Sunday, 28 September 2008


25/09/08 Albany – Jerramungup – Ravensthorpe - Esperance 481(13386) kms

Well, the rain we expected today started last night and was pitter-splattering by 5:00am. Despite this, we were packed without getting wet - well, very wet - and on the way by 8:00am. The weather closed in as we drove and the first session was the least wet of the day. Our morning tea destination, was a cuppa in the only shop in town (the name of which escapes us) and what a shop it was. This was literally the shop that stocks everything - car parts, groceries, camping gear, candles for birthday cakes, sunglasses, camphor, checkbook tickets to run your raffle, ammo, artists brush set, bench grinders, snatchem’ straps, ockie straps, liquorice straps, hooks, lines and sinkers ... even the kitchen sink! I sat a catalogued what I could find for a future poem.

Back on the road and the rain was getting serious enough that I had to select the top speed on the wipers several times. Sue was sleeping and Billy Thorpe was working his way through his final recording when Sam rang. He was pleased to report that his Spring gardening was going well in Lismore and that he had surprised a yellow-bellied black snake in the yard and lopped its head off with a set of long handled garden shears when it reared at him. His bubble burst a little when I explained, after he gave me a description, that he had killed an Eastern Brown snake - considered by many, one of the three deadliest snakes in the world! Even at 40cm, they can kill a man. Gulp. He decided to leave the rest of the yard to its natural state.

We stopped at Ravensthrope for lunch and as it was raining heavily, we decided to eat in - easier said than done and it became a Goldilocks experience.  First place had crook toilets, the second had crook staff but the third was just right!

Back on the road for the final 200 km, we splashed our way to Esperance in fog and heavy rain and finally arrived about 4:00pm. Looking forward to the weather lifting and seeing what all the fuss is about. Of all the places people said we must not miss in WA, this was highest on the list of most. Tonight it is wet, cold and miserable ... and so are we, as we can’t pitch the tent because of the rain and the postage stamp site we are on so we are sleeping in the car (very dry) but have to get in and out through the back door under a tarp (very wet).

Rain has become a persistent companion since we hit the southwest.

Raining in Esperance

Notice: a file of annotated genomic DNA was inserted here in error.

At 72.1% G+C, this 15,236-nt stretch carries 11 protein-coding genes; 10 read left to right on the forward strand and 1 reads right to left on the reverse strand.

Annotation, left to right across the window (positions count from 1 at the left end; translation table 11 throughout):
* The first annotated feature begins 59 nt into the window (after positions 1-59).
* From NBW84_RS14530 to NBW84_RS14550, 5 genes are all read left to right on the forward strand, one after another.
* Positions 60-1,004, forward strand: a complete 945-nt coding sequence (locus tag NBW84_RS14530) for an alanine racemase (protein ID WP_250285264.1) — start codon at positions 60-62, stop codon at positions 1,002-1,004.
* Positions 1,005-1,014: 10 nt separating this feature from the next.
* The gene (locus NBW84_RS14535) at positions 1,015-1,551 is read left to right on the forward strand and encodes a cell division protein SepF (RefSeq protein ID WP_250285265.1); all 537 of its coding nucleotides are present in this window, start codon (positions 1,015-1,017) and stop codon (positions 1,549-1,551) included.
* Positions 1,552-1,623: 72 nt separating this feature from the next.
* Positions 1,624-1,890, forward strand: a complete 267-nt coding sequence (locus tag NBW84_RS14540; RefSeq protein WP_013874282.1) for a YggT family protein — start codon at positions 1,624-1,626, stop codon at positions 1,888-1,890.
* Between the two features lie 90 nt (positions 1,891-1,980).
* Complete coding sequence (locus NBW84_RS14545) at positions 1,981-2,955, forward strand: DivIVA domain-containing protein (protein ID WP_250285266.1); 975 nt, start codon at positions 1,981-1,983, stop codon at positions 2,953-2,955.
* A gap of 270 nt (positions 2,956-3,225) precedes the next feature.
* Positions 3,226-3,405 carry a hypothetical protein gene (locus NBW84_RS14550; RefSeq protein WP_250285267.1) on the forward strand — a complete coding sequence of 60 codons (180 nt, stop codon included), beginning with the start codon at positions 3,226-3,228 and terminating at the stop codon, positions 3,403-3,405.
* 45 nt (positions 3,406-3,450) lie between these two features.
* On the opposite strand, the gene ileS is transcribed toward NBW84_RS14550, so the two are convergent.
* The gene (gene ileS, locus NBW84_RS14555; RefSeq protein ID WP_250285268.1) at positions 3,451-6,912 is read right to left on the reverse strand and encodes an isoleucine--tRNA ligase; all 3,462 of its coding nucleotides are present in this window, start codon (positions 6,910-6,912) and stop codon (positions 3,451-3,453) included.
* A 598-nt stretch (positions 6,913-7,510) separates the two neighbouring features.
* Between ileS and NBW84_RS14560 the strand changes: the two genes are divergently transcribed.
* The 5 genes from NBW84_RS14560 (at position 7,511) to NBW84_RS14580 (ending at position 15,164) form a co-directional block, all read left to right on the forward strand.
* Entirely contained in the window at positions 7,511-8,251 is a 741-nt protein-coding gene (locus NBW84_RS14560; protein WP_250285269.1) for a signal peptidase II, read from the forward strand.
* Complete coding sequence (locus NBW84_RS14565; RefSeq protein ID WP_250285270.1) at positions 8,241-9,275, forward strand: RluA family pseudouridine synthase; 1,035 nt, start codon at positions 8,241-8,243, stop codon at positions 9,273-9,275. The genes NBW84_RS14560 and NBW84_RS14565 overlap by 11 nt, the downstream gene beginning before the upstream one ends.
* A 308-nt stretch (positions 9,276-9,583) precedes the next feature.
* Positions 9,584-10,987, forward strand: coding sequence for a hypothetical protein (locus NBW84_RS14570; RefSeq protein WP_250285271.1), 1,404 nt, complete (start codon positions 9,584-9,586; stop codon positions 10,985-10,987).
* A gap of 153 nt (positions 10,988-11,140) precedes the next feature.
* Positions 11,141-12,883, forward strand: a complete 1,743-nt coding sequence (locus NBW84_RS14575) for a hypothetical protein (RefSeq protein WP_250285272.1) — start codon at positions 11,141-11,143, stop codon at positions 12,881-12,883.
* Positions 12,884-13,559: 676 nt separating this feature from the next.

6:05 - raining ... has been all night. Are their any trainspotters in the room? You should be here. A railway track runs beside and above our campsite and just as each train reaches us, they sound their claxon to warn for danger. Danger of what, I'm not sure. Heart attack maybe? Soiling one's trousers in shock? On the first occurrence late yesterday afternoon, Sue confidently predicted it would be the last train for the day. She was right. Of course, the trains that ran in the evening didn't exactly make her wrong, nor did the ones which ran until 12:30am. It was just that, well, they were very loud and not exactly helpful in getting to sleep. After a while, I got good at predicting the horn blast based on the level of rumbling in the track above. I woke with the rumbling and waited. Big noisy machines moving in the dark above me have a habit of making me nervous.

It was an unusual night. There have been times on this tour when we've communicated with nature up to six times during the night hours but last night was different. To be at one with nature last night, umbrellas and raincoats had to be involved. Now Sue is very lazy sleeper and I reckon she made it through the night because she didn't want to play dress ups. As for me, each time I was away from our campsite, I was avoiding involvement in a potential derailment. You may laugh ... sounds unlikely but then, funnier things have happened to me.

8:15 - raining … we had some breakfast and left for town. Nothing much to do but we booked a cruise for Sunday and had a lovely coffee at a cafe by the bay. The view was spectacular apparently, although we could only just make out the car park and a few wet seagulls that looked in need of a hot chip. We were back home by lunch.

12:45 – raining … we spent the afternoon watching the rain and the nervous reaction of newcomers as trains went past.

15:30 – raining … Sue was reading and I was checking out stuff on the web.

17:25 – raining … I wrote a blog which I lost and smiled because the train behind me blasted just as I thought it would and I didn't jump but the lady across the way screamed. Sue read and read and read.

20:30 - it's raining again, actually still, but chances are it will be gone by morning. Lady next door called out to ask what times the trains stop running. We changed the subject.

21:49 - finished the second blog. Husband of the lady next door came knocking. Wondered if we had any valium. It’s still raining.

27/09/08 Cape Le Grande NP - Ocean Drive